Authors theorize about some ancestry of my ideas, as if people read books then developed ideas, not wondering whether perhaps it is the other way around; people look for books that support their mental program.
Agreed. That sets up a section about education that ties in with a recent discussion about education on this blog. He introduces what he calls epiphenomenom, which is
…mistaking the merely associative for the causal; that is, if rich countries are educated, immediately inferring that education makes a country rich, without even checking.
He refers to work from Lant Pritchett (recent EconTalk guest) and Alison Wolf that supports that education is a marker of a wealthy country, not necessarily a cause (wealthy countries can afford education). I liked this story:
I once ran into Alison Wolf at a party (parties are great for optionality). As I got her to explain to other people her evidence about the lack of effectiveness of funding formal education, one person got frustrated with our skepticism. Wolf’s answer to him was “real education is this,” pointing at the room full of people chatting.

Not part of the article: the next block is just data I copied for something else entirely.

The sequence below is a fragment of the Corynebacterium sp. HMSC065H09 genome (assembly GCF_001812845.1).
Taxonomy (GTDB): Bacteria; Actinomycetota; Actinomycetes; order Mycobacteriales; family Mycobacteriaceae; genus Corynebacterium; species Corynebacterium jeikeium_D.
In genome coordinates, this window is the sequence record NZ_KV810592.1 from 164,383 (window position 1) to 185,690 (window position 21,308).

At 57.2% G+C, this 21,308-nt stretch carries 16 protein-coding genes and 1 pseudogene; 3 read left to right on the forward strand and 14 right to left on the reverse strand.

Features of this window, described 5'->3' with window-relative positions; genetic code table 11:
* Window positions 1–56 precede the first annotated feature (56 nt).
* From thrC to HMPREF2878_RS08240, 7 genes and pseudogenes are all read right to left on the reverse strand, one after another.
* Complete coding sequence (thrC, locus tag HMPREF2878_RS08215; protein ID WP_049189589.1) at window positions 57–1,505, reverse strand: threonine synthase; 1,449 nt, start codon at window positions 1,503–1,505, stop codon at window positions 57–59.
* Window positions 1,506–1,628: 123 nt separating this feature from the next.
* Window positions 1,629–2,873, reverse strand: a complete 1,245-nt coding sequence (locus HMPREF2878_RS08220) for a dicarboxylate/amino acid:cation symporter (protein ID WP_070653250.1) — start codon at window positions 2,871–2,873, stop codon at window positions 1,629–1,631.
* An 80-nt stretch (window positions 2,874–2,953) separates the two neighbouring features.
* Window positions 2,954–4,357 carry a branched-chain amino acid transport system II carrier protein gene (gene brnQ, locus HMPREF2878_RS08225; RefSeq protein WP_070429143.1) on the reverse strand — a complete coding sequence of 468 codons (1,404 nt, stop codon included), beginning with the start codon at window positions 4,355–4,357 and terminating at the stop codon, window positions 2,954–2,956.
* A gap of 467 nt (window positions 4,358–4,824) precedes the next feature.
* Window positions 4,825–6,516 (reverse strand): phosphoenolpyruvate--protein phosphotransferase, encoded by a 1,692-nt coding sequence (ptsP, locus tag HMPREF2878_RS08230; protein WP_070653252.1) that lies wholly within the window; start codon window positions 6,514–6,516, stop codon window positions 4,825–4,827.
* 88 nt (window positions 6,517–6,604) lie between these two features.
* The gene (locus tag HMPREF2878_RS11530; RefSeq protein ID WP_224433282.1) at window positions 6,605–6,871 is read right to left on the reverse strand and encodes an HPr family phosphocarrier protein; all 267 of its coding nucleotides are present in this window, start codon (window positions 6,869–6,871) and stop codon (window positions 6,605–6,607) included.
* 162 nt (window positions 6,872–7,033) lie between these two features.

Taleb is clear in that he is not saying that education and knowledge are not important to an individual, it’s just oversold as a cause of a nation’s wealth. I also agree with this (emphasis mine):
…note that I am not saying that universities do not generate knowledge at all or do not help growth (outside, of course, of most standard economics and other superstitions that set us back); all I am saying is that their role is overly hyped-up and that their members seem to exploit some of our gullibility in establishing wrong causal links, mostly superficial expressions.
That puts into words something I’ve often thought about credentials. In so many areas credentials play on our gullibility and the folks with the credentials seem okay with that, which is a reason I have an inherent distrust for someone who rests on their credentials. You don’t often hear people qualify their credential and caution you to not put that much weight into it. They usually appeal to it.
Learning by doing from the Wall Street Journal. I like it. I think it should start much, much earlier than college.